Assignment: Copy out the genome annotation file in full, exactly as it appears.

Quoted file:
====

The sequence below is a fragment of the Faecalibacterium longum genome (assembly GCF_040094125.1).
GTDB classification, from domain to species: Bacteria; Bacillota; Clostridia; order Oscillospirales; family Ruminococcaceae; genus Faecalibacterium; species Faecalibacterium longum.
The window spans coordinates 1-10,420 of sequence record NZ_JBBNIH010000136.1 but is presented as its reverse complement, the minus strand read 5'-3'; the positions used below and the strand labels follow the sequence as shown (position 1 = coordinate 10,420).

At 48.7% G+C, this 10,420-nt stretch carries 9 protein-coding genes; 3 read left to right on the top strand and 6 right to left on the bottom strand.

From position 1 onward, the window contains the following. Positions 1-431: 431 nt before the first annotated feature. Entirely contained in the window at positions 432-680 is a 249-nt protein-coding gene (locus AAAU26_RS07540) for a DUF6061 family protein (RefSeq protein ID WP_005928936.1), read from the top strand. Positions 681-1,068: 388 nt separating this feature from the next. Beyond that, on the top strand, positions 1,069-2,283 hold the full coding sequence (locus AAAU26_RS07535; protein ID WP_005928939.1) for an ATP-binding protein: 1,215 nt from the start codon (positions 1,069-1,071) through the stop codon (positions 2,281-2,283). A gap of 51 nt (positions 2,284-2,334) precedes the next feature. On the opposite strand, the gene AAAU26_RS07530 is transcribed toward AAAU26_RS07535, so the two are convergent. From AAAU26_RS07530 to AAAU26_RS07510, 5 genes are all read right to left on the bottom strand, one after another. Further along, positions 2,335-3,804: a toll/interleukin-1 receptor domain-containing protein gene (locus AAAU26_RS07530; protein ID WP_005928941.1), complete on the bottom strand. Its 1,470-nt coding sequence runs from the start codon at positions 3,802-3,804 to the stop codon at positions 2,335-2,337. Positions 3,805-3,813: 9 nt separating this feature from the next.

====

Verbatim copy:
The sequence below is a fragment of the Faecalibacterium longum genome (assembly GCF_040094125.1).
GTDB classification, from domain to species: Bacteria; Bacillota; Clostridia; order Oscillospirales; family Ruminococcaceae; genus Faecalibacterium; species Faecalibacterium longum.
The window spans coordinates 1-10,420 of sequence record NZ_JBBNIH010000136.1 but is presented as its reverse complement, the minus strand read 5'-3'; the positions used below and the strand labels follow the sequence as shown (position 1 = coordinate 10,420).

At 48.7% G+C, this 10,420-nt stretch carries 9 protein-coding genes; 3 read left to right on the top strand and 6 right to left on the bottom strand.

From position 1 onward, the window contains the following. Positions 1-431: 431 nt before the first annotated feature. Entirely contained in the window at positions 432-680 is a 249-nt protein-coding gene (locus AAAU26_RS07540) for a DUF6061 family protein (RefSeq protein ID WP_005928936.1), read from the top strand. Positions 681-1,068: 388 nt separating this feature from the next. Beyond that, on the top strand, positions 1,069-2,283 hold the full coding sequence (locus AAAU26_RS07535; protein ID WP_005928939.1) for an ATP-binding protein: 1,215 nt from the start codon (positions 1,069-1,071) through the stop codon (positions 2,281-2,283). A gap of 51 nt (positions 2,284-2,334) precedes the next feature. On the opposite strand, the gene AAAU26_RS07530 is transcribed toward AAAU26_RS07535, so the two are convergent. From AAAU26_RS07530 to AAAU26_RS07510, 5 genes are all read right to left on the bottom strand, one after another. Further along, positions 2,335-3,804: a toll/interleukin-1 receptor domain-containing protein gene (locus AAAU26_RS07530; protein ID WP_005928941.1), complete on the bottom strand. Its 1,470-nt coding sequence runs from the start codon at positions 3,802-3,804 to the stop codon at positions 2,335-2,337. Positions 3,805-3,813: 9 nt separating this feature from the next.